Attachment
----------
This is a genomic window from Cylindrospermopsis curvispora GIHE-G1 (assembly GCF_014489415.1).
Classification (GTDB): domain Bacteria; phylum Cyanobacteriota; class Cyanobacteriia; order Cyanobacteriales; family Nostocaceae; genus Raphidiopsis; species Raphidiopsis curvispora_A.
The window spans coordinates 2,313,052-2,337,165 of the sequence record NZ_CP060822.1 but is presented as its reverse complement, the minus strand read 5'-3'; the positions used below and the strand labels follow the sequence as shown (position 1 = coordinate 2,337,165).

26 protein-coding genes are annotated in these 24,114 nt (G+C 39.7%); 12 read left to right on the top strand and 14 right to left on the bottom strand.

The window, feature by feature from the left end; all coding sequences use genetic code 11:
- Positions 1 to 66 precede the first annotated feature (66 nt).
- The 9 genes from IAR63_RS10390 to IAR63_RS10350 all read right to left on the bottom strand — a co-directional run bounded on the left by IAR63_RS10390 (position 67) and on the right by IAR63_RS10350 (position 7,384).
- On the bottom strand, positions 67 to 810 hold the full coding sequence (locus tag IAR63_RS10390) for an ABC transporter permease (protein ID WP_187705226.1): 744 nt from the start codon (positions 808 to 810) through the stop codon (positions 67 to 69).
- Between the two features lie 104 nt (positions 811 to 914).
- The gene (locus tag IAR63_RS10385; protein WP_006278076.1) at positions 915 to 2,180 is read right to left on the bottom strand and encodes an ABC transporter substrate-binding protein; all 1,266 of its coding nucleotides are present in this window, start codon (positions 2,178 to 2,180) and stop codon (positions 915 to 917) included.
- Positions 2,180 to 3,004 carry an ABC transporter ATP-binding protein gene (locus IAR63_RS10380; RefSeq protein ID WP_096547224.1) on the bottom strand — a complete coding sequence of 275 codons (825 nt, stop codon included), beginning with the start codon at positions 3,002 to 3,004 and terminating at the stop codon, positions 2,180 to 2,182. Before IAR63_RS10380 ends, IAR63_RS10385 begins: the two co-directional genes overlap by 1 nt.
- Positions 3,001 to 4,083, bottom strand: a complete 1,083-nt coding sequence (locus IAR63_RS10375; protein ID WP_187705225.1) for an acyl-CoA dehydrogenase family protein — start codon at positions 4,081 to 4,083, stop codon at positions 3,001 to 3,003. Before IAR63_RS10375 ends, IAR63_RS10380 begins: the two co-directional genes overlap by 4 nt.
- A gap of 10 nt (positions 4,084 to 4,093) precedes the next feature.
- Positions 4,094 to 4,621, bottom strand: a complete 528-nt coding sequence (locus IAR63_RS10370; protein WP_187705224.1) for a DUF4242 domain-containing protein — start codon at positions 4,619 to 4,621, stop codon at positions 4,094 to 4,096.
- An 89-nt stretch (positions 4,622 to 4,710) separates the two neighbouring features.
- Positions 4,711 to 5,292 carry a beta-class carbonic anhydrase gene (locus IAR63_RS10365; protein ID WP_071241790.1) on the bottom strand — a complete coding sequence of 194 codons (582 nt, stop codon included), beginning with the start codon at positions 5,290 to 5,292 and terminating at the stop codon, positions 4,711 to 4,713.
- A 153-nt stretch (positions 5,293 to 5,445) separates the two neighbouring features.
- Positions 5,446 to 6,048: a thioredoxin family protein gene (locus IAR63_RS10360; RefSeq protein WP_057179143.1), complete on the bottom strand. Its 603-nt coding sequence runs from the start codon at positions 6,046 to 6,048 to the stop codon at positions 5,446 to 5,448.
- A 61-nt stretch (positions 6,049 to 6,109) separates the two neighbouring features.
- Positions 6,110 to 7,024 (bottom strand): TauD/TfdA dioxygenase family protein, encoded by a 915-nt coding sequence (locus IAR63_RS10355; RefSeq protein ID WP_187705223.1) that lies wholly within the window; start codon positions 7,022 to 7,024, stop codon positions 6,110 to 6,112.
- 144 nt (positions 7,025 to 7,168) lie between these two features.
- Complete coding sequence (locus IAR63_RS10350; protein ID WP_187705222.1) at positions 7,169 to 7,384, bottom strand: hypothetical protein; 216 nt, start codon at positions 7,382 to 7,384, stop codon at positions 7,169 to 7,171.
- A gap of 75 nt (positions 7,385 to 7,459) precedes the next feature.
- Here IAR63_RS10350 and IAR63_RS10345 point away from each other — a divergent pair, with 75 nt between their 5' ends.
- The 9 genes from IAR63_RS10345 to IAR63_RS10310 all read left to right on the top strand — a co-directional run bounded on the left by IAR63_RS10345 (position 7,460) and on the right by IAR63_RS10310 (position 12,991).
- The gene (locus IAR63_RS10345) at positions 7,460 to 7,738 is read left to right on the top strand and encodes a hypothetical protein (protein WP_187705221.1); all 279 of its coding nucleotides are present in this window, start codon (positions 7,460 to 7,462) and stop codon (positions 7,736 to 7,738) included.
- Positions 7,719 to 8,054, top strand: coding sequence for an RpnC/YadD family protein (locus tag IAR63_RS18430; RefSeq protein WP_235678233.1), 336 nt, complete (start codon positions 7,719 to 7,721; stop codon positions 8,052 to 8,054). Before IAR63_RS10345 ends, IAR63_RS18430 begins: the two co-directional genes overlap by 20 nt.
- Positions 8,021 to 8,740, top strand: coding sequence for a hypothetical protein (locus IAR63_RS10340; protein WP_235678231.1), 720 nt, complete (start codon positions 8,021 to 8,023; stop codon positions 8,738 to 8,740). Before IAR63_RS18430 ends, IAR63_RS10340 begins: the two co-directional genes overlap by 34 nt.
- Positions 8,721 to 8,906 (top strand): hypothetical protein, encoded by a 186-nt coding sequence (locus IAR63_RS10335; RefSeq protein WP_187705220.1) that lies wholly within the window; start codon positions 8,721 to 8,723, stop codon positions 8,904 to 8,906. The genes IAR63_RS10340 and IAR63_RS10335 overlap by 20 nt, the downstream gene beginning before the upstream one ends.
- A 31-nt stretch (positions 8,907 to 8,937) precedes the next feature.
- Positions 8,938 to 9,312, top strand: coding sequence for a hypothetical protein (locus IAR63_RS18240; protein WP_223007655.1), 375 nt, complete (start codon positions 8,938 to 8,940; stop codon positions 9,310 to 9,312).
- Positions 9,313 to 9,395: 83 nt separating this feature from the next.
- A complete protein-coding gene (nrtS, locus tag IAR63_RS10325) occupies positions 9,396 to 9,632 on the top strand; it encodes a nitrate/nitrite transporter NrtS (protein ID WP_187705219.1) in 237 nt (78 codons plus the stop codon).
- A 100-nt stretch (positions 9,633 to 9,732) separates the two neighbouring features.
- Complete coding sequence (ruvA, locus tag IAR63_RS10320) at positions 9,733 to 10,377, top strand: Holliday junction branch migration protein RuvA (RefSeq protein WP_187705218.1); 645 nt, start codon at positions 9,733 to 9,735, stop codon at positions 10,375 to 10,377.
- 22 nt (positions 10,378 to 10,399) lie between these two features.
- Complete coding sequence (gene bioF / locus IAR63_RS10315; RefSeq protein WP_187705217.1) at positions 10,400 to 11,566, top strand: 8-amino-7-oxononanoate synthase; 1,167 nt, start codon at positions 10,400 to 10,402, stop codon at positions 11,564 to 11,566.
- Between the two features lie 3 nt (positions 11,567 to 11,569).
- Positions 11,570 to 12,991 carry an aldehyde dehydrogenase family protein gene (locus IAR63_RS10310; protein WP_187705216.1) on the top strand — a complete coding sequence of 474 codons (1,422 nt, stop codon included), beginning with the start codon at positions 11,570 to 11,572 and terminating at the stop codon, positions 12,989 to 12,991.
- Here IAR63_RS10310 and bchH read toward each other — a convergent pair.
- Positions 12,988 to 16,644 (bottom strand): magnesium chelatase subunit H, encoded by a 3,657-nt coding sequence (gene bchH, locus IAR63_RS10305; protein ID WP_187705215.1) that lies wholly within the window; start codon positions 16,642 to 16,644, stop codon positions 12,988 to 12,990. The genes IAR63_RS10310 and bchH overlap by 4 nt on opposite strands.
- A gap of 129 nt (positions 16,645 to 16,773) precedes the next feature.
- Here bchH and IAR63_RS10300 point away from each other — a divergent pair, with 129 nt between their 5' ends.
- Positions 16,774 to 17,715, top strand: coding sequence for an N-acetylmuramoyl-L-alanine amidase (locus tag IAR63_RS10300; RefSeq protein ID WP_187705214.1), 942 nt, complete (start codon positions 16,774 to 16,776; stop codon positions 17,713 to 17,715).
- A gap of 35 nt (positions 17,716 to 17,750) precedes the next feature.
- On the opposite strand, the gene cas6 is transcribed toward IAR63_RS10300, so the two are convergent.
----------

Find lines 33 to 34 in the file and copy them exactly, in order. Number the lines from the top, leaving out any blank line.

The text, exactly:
- A complete protein-coding gene (nrtS, locus tag IAR63_RS10325) occupies positions 9,396 to 9,632 on the top strand; it encodes a nitrate/nitrite transporter NrtS (protein ID WP_187705219.1) in 237 nt (78 codons plus the stop codon).
- A 100-nt stretch (positions 9,633 to 9,732) separates the two neighbouring features.